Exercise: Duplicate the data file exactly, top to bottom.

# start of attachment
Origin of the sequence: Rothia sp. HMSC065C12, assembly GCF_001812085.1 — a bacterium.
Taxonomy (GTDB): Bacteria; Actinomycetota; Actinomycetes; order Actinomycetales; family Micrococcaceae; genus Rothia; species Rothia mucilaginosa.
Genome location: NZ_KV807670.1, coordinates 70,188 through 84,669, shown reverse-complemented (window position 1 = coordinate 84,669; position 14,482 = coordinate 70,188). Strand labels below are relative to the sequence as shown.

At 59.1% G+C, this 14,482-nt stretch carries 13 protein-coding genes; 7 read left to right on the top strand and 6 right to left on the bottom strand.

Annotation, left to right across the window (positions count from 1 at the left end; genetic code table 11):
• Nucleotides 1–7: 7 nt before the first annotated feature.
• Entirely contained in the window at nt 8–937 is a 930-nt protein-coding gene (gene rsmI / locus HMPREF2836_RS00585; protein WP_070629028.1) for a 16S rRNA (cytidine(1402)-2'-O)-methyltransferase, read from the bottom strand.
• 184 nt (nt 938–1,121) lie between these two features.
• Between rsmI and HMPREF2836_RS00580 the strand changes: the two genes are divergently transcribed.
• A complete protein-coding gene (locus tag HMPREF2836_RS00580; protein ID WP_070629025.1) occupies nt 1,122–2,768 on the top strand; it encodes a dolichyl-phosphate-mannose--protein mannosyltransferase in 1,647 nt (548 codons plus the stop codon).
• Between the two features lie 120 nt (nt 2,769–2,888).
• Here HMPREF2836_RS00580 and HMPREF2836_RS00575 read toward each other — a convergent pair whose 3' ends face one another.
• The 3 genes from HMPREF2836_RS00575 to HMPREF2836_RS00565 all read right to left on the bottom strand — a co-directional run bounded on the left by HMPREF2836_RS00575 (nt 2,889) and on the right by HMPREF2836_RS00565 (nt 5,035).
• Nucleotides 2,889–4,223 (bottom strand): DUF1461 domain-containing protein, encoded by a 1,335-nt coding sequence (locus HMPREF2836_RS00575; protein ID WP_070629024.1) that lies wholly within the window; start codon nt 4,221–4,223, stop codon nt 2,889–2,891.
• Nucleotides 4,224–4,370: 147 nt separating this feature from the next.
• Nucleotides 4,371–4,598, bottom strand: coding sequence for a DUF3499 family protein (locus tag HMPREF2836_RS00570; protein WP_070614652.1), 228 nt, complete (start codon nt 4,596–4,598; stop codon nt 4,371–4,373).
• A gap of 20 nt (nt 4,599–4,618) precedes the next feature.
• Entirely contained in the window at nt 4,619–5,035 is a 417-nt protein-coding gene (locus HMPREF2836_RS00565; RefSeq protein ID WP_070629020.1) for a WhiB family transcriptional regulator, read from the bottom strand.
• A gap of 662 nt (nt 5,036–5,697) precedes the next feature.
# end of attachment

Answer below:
Origin of the sequence: Rothia sp. HMSC065C12, assembly GCF_001812085.1 — a bacterium.
Taxonomy (GTDB): Bacteria; Actinomycetota; Actinomycetes; order Actinomycetales; family Micrococcaceae; genus Rothia; species Rothia mucilaginosa.
Genome location: NZ_KV807670.1, coordinates 70,188 through 84,669, shown reverse-complemented (window position 1 = coordinate 84,669; position 14,482 = coordinate 70,188). Strand labels below are relative to the sequence as shown.

At 59.1% G+C, this 14,482-nt stretch carries 13 protein-coding genes; 7 read left to right on the top strand and 6 right to left on the bottom strand.

Annotation, left to right across the window (positions count from 1 at the left end; genetic code table 11):
• Nucleotides 1–7: 7 nt before the first annotated feature.
• Entirely contained in the window at nt 8–937 is a 930-nt protein-coding gene (gene rsmI / locus HMPREF2836_RS00585; protein WP_070629028.1) for a 16S rRNA (cytidine(1402)-2'-O)-methyltransferase, read from the bottom strand.
• 184 nt (nt 938–1,121) lie between these two features.
• Between rsmI and HMPREF2836_RS00580 the strand changes: the two genes are divergently transcribed.
• A complete protein-coding gene (locus tag HMPREF2836_RS00580; protein ID WP_070629025.1) occupies nt 1,122–2,768 on the top strand; it encodes a dolichyl-phosphate-mannose--protein mannosyltransferase in 1,647 nt (548 codons plus the stop codon).
• Between the two features lie 120 nt (nt 2,769–2,888).
• Here HMPREF2836_RS00580 and HMPREF2836_RS00575 read toward each other — a convergent pair whose 3' ends face one another.
• The 3 genes from HMPREF2836_RS00575 to HMPREF2836_RS00565 all read right to left on the bottom strand — a co-directional run bounded on the left by HMPREF2836_RS00575 (nt 2,889) and on the right by HMPREF2836_RS00565 (nt 5,035).
• Nucleotides 2,889–4,223 (bottom strand): DUF1461 domain-containing protein, encoded by a 1,335-nt coding sequence (locus HMPREF2836_RS00575; protein ID WP_070629024.1) that lies wholly within the window; start codon nt 4,221–4,223, stop codon nt 2,889–2,891.
• Nucleotides 4,224–4,370: 147 nt separating this feature from the next.
• Nucleotides 4,371–4,598, bottom strand: coding sequence for a DUF3499 family protein (locus tag HMPREF2836_RS00570; protein WP_070614652.1), 228 nt, complete (start codon nt 4,596–4,598; stop codon nt 4,371–4,373).
• A gap of 20 nt (nt 4,599–4,618) precedes the next feature.
• Entirely contained in the window at nt 4,619–5,035 is a 417-nt protein-coding gene (locus HMPREF2836_RS00565; RefSeq protein ID WP_070629020.1) for a WhiB family transcriptional regulator, read from the bottom strand.
• A gap of 662 nt (nt 5,036–5,697) precedes the next feature.